One of the more intriguing aspects of fiction is how the creation of a make-believe world with fully-formed characters is enough to tempt audiences and artists alike into constantly wishing to re-enter that world and find out more about the part of the character’s life that exists just out of sight of the viewer. A key marker is Jean Rhys’ Wide Sargasso Sea, published in 1966, with the implication being that it fills in the pre-story of Jane Eyre’s Mr Rochester. There are many more stories in this vein that take us right up to the present with The Meursault Investigation which reframes Camus’ The Outsider through the brother of the eponymous outsider of the title.
However as post-modernity and a self-reflexive irony envelops our culture, we have seen the focus change from adding to the original to reworking the source material so that it is framed in possibilities that would seem absurd to the original authors. Poor Jane Austen has suffered greatly at the hands of others. Indignities heaped upon her characters. Like murder mysteries? Like Pride and Prejudice? Well, try Death in Pemberley! Love zombies? Love Austen? You’ll love Pride and Prejudice and Zombies!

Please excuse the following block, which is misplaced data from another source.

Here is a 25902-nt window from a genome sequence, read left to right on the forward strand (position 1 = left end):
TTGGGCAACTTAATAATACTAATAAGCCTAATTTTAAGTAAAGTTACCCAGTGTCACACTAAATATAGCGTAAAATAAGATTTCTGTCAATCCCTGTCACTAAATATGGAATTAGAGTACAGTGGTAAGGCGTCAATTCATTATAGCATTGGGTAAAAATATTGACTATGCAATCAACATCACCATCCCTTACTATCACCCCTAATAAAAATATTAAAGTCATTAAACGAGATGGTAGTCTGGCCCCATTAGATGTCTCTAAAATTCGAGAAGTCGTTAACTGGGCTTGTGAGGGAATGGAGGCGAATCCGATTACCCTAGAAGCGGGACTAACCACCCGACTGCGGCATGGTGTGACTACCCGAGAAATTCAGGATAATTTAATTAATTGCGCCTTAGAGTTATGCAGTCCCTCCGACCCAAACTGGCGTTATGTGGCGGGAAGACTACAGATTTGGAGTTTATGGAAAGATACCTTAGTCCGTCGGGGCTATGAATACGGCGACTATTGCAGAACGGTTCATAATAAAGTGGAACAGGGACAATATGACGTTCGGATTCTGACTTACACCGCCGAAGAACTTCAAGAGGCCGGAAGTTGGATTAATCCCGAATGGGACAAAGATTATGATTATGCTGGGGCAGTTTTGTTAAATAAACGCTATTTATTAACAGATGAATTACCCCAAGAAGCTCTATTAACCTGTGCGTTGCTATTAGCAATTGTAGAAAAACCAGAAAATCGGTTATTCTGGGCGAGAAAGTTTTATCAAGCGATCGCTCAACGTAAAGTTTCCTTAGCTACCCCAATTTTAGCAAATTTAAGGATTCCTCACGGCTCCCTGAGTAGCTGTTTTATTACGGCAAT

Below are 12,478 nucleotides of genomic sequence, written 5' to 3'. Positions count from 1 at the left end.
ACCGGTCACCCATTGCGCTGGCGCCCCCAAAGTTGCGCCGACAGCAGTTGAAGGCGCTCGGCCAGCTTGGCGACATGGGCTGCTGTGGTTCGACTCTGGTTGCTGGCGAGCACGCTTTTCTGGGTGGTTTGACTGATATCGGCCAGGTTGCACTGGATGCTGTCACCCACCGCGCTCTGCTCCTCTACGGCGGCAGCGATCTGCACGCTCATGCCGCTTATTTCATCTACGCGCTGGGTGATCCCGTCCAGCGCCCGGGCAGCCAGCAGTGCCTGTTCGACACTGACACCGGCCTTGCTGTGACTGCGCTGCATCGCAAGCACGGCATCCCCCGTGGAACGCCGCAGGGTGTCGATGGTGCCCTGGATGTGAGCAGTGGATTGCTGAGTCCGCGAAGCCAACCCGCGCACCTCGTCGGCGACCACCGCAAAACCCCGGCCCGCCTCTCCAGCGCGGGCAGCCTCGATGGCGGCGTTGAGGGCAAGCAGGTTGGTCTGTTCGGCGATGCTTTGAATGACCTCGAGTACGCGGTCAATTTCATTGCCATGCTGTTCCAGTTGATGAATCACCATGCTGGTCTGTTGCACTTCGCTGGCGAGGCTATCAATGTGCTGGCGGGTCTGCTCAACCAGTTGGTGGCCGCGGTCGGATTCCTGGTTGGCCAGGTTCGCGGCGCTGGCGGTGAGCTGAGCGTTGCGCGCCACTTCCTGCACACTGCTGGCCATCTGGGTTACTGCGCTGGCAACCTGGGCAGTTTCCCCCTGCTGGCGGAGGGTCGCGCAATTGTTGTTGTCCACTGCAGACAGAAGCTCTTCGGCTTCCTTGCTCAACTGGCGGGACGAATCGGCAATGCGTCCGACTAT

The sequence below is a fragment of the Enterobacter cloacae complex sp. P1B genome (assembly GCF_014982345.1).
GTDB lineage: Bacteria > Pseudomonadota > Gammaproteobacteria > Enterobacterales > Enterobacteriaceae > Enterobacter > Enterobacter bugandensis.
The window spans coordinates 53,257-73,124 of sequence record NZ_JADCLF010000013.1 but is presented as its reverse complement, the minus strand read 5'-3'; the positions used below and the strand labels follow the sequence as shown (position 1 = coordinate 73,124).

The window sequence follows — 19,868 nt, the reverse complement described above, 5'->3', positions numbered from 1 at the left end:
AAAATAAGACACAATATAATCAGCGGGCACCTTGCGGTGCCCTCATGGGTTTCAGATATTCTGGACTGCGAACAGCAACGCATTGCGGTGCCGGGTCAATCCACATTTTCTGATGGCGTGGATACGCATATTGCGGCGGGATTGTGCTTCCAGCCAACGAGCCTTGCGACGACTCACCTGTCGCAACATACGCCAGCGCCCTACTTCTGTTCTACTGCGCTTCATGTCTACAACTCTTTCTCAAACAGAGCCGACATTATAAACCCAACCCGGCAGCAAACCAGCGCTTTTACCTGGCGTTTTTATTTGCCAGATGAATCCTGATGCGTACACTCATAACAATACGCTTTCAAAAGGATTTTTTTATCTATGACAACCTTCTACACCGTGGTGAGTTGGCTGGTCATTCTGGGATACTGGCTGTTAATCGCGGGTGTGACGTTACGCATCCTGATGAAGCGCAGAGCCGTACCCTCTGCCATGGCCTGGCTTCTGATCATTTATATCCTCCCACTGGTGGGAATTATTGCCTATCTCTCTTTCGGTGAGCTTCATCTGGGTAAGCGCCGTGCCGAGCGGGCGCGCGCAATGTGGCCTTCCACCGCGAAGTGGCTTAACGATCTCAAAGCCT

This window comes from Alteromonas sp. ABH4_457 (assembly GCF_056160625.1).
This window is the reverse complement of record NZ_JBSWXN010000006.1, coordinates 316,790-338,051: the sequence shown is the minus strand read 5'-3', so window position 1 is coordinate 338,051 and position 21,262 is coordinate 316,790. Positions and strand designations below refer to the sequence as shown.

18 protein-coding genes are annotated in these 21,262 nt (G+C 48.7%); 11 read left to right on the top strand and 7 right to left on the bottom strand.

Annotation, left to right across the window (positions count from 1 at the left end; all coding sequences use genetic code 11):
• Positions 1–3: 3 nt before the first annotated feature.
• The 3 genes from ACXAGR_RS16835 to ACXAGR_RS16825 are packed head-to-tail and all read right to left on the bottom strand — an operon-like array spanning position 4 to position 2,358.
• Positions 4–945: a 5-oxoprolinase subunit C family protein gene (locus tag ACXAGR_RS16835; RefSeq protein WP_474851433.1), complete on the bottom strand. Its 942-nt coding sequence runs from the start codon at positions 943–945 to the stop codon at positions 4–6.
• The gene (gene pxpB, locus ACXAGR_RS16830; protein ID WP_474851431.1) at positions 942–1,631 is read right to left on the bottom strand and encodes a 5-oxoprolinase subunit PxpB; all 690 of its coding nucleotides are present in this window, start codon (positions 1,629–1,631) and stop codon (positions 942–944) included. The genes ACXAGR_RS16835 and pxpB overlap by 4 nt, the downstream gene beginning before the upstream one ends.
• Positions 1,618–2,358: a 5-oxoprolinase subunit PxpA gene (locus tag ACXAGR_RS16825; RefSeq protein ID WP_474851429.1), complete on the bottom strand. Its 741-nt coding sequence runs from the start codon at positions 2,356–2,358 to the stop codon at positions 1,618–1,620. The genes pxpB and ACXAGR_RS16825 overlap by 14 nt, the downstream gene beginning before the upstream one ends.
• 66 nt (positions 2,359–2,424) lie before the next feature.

That is not to imply that there is anything wrong with this. Quite the contrary, in part this is just a conscious acknowledgement of what has been going on for centuries. Playwrights, novelists, storytellers are continually retelling the same stories through different prisms. This was brought home watching the Oresteia and discovering that the events set in motion by the return of Orestes are mirrored with startling similarity in Hamlet’s return to Elsinore.
The advantages are clear; by using an existing text, you can trade off brand recognition to attract an audience and you avoid the accusation of plagiarism because it is implicit in the process. Yet it comes weighted with great risk; audiences are interested in part because they are emotionally invested in the original characters. Toy with their emotions at great peril.